Jennie MaryTai Liu's latest work, "Actress Fury," is a dramatic journey that explores the very nature of ambition, an interdisciplinary examination that parses out a conundrum of aspiration, vanity, discipline and fear. (Courtesy of Steve Gunther/REDCAT)
Right in the bosom of Los Angeles, we have a hidden gem, The Roy and Edna Disney/CalArts Theater (REDCAT). It’s found inside the Walt Disney Concert Hall complex.
Here, the minds of contemporary artists and spectators can flourish in experimentation. That guided us to Week Two of this year’s New Original Works Festival, which has been held yearly for the past ten years wowing newcomers and veterans of the contemporary realm every time.
I was surprised with what I saw at REDCAT.
The night was full of unexpected surprises, from moans and groins to cultural and media influences, starting with the piece called “Actress Fury” by Jenne Marytai Liu. It zoned in and out of the frustrated struggles of actresses addressing issues from the deepest and darkest corners of an actress’ mind. However, the piece was concluded with a very introspective poem that started with the self and ended with, well it ended. Yet, somehow I was captivated by its cyclical melodic rhythm that seemed to start and end nowhere. I have to admit that it was all a jumbled procession of events that my mind some how sorted into a message about the intimacies of the actress and her inner god and although I would be lying if I said I was able to fully appreciate it, I can say it intrigued my creativity.
After a brief intermission, Wawdao Sirisook and Ronnarong Khampha introduced “Fauwn Leb/Identity.” The opening scene was enough to bring the viewers to a gaze. All eyes were on the elegant and intricate movements of Sirisook and Khampha as they performed a Thai ceremonial dance that was used to pull us into the world of reverence, respect, tradition and values. The arms were in complete unison with every sway of the dancer’s body, as they were particular about every movement being independent from the rest. With a traditional attire of gold long nail tips for the woman and a draped pant like piece for the man, the two slowly shed their Thai identity and into a mainstream relaxed garment of cartoon pajamas in which they spoke about Thai idioms that were lost in translation once they were explained in English.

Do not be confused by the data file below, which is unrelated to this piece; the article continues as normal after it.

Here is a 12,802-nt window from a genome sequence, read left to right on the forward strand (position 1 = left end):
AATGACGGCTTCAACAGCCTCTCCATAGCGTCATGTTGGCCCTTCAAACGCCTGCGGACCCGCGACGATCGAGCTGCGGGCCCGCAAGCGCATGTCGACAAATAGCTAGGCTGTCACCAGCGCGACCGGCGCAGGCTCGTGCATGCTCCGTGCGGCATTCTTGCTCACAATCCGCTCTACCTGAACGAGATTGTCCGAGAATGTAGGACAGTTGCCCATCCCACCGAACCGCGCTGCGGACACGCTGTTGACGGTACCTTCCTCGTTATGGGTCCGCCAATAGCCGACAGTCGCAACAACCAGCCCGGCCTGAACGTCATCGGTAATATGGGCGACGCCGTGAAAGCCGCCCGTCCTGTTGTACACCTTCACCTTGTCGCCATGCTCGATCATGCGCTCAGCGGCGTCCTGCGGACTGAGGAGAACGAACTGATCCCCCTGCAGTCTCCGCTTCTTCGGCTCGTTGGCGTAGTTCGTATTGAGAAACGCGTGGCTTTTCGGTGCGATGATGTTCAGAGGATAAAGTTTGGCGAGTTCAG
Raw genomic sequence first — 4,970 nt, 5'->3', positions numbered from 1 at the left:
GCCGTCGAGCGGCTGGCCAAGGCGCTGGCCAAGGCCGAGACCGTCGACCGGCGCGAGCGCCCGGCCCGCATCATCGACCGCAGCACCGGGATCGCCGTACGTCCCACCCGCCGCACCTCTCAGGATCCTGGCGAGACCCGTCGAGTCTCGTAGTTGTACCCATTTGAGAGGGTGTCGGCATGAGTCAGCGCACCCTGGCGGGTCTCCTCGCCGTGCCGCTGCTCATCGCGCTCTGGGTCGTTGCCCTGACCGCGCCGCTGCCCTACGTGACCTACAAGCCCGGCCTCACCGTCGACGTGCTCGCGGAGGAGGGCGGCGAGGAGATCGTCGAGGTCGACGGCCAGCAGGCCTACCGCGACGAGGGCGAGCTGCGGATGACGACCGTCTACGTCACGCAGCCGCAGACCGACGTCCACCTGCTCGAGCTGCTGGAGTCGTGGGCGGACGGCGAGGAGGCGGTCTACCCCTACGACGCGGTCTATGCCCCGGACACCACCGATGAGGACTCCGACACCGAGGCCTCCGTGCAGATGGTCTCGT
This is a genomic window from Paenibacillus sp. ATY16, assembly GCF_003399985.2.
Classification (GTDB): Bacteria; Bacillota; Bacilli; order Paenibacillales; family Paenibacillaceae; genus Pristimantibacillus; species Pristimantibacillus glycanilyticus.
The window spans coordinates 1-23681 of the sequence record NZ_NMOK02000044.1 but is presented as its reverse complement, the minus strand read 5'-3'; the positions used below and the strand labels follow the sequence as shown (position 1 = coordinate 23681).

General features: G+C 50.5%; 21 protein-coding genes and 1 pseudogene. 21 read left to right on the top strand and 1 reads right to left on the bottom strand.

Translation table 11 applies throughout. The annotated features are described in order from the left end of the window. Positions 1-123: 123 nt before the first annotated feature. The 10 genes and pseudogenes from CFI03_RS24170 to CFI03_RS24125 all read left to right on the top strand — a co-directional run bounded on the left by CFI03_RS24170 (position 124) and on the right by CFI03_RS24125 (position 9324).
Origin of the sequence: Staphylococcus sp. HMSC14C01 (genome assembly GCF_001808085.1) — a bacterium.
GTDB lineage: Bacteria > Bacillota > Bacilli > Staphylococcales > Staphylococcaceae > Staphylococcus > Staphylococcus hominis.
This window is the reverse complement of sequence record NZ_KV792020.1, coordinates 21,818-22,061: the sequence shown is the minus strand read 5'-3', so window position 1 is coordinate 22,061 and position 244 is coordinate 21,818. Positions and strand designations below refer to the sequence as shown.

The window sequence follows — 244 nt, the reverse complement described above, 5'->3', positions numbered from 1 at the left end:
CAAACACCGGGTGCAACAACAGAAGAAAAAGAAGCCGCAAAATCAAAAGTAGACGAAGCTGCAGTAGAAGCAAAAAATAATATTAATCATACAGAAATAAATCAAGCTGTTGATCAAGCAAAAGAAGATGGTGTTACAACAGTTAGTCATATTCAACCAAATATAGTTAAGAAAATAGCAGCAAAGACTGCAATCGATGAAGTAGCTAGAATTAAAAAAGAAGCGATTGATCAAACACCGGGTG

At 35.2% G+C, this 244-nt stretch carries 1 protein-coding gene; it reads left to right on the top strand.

This idea carried a powerful social question as they slowly got up and began dancing again only to end with a union of their traditional garments and their mainstream pieces. It was an impactful voice speaking on the clash between a culturally rich people and the pull to become mainstream. This piece was elegantly enveloping at the same time as it brushed our social senses back to life.
Lastly but quite certainly not least, the audience was abruptly awakened by the oh so entertaining “100 Years of Noise: Beyonce is Ready to Receive You Now,” starring Tyler Mathew Oyer, Mireya Lucio and Tim Reid. This trio had the best chemistry on stage and radiated humor and sarcasm, enough to bellow out laughter from all four walls.
The three critiqued today’s pop culture media through the targeted queen, Beyonce, highlighting and quoting her comments in interviews, her personal actions at home as well as her self assessed overvalued position in our world – with a narrative voice interjecting throughout all this how ridiculous society was for being in such a trans for the sounds of music of this era.
Of course, my mind is untrained in the field of contemporary professionalism, so I am sure more than some attempts at intelligence went over my head. Nevertheless, as a simpleton, I can say this show had my ribs splitting open from laughing so hard. Beyonce was in the building all right and we were not ready for her jelly.